Is the TAAS test a bludgeon or a tool?
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IN NOVEMBER WE PUBLISHED A RANKING of 3,172 public grade schools in Texas, giving each school one of five grades, from four stars (the best) to no stars (the worst). This article provoked an unusual amount of mail. Some of the letters were barely restrained victory whoops from people connected with high-ranking schools. However, unsurprisingly, our mail proved that not everyone agreed with our rankings.
Most of the disagreements criticized our reliance on the Texas Assessment of Academic Skills (TAAS). This test is currently given each spring to students in grades three, four, five, six, seven, eight, and ten. Our ranking awarded stars based on a formula that compared an elementary school’s TAAS scores with those from other elementary schools across the state that had a similar percentage of students from poor households. Few complained about our grouping schools by economic status, but many complained about the TAAS, and their letters were filled with emotion. One of the many impassioned letters came from Donna Trevino, a teacher from Wichita Falls, who wrote, “It’s time we admit that the TAAS is not performing the function it was meant to perform and start to wake up to the fact that the TAAS, an assessment tool for rating teachers, puts undue pressure on our children, who have ‘Ace the TAAS’ beaten into their heads a full eight months of the year, who are bribed with gifts of candy, toys, and field trips to perform well on the test, and who are being taught test-taking skills before or even instead of anything of real value.”
David Cross was more analytical, as befits the chair of the psychology department at Texas Christian University: “First, the tests do nothing for capable students (my children routinely pass all or nearly all of the items—what’s the use?). Second, the tests are representative of nothing children will do when they finish school and, as a result, have no predictive validity. Third, as a parent, I do not know who makes up this test, for what purpose, or using what criteria. Its validity is unknown, yet it is the driving force for education in my children’s schools.”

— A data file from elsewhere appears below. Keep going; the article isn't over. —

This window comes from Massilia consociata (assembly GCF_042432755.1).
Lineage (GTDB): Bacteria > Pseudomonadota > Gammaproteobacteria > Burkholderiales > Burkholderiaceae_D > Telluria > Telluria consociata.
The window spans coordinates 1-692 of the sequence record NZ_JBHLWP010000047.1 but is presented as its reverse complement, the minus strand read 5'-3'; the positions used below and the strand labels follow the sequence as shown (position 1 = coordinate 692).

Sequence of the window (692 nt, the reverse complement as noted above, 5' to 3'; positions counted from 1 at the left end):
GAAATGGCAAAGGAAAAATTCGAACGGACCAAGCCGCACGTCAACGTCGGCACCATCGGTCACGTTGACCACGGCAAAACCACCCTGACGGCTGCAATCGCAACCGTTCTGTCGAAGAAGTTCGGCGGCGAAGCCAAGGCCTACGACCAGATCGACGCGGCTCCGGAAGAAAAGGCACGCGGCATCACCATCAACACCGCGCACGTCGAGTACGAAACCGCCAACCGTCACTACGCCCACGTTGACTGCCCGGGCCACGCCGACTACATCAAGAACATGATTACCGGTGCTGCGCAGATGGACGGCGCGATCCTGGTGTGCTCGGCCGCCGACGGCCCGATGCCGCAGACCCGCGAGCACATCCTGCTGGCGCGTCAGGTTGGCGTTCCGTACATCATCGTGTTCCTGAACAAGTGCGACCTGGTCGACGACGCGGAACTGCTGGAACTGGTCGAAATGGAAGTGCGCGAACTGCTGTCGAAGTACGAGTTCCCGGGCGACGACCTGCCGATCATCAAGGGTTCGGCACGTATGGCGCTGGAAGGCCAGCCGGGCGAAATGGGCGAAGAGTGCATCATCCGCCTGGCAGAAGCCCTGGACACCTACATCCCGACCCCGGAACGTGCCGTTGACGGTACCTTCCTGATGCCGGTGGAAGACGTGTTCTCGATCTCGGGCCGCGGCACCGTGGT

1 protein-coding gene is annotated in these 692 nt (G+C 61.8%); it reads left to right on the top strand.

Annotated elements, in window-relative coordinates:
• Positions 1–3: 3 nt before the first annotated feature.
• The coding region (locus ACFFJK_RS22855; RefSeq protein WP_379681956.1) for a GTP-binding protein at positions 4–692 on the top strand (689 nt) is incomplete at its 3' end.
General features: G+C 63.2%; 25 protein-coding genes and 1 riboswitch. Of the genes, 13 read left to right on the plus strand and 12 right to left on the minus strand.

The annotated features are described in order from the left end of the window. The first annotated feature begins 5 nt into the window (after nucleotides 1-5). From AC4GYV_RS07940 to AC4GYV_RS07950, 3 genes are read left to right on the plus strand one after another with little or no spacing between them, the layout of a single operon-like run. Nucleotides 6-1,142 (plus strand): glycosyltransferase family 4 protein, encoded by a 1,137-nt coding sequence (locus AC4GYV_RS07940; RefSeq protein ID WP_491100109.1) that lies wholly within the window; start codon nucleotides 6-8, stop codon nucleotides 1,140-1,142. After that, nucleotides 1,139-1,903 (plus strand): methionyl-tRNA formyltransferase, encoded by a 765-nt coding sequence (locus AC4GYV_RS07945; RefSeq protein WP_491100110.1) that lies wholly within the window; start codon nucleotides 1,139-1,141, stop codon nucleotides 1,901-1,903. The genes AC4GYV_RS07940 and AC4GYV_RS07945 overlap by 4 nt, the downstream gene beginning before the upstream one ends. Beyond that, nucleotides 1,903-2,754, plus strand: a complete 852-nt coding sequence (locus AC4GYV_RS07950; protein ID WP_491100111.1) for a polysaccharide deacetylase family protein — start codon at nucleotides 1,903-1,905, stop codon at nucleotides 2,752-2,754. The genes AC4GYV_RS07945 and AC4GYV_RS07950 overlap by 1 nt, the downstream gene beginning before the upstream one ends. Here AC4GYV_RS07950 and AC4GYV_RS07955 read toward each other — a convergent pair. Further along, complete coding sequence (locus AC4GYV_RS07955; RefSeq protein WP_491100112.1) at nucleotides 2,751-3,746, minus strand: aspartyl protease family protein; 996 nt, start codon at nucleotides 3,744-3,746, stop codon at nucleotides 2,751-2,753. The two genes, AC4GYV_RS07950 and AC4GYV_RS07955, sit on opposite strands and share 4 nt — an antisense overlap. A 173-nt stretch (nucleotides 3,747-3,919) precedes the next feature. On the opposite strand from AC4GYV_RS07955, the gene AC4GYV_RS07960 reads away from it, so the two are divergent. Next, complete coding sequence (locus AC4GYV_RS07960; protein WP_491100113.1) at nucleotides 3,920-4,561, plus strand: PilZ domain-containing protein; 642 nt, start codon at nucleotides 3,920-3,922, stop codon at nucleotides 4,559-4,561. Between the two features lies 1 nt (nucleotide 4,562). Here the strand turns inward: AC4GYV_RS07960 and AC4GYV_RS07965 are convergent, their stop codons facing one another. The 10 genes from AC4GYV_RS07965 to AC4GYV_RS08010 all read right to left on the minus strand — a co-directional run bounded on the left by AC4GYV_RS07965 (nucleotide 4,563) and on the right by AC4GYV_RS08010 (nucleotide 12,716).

But the letter that best expressed the most common criticism of the TAAS came from Lea Turner, a teacher in Hico. She wrote, “1. Some schools have cut everything from the curriculum except the TAAS. They no longer teach social studies, science, art, etc. There is no ‘well-rounded’ education. 2. Much time is wasted teaching test-taking skills to third and fourth graders that could be better spent teaching things they really need to know. 3. So much pressure is put on teachers to get their students to pass the TAAS that illegal techniques of helping the students are rampant. . . . As a result, our students look smarter on paper but have less knowledge to show for the time spent in the classroom.”
A selection of other letters is in Roar of the Crowd on page 16. Usually we reply to letters there, but in this case the criticisms were so consistent and the issues they raised so important that it seemed best to break with the usual order of things and answer some of them here. Our rankings depend entirely on the TAAS. If it is critically flawed, then the rankings are critically flawed as well. The main complaints seem to be these three:
Too many schools are teaching only what is on the TAAS to the exclusion of everything else. For all the criticism, often justified, that the Texas Education Agency (TEA) must endure, it has developed a reasonable curriculum for the state’s public schools. It emphasizes reading, writing, and mathematics. These subjects are broken down into a multitude of specific skills, and then each skill is designated to be taught in a certain grade—multiplication at one point, manipulating fractions at another. Each spring, as the end of the school year nears, the TAAS simply determines whether the students have learned the reading, writing, and problem-solving skills they were supposed to learn in that grade that year.
What can appear to be “teaching to the test,” as critics call it, may simply be teaching the curriculum mandated by the TEA. I believe the best way to answer this criticism is to stand it on its head, to say that one of the most beneficial results of the TAAS is the discipline it has imposed on the subjects taught in the classroom. At a district meeting, one teacher of an early grade proudly announced that she had spent much of the past three weeks drilling on Roman numerals. Now, Roman numerals are a good thing to know, but they are not tested on the TAAS because, quaint as they may be, Roman numerals have little or no utility in the modern world. Other knowledge and other skills are more important according to the TEA, the TAAS, and I believe, the great majority of parents. This teacher’s students would have been better served had she done exactly what the critics say and taught to the test.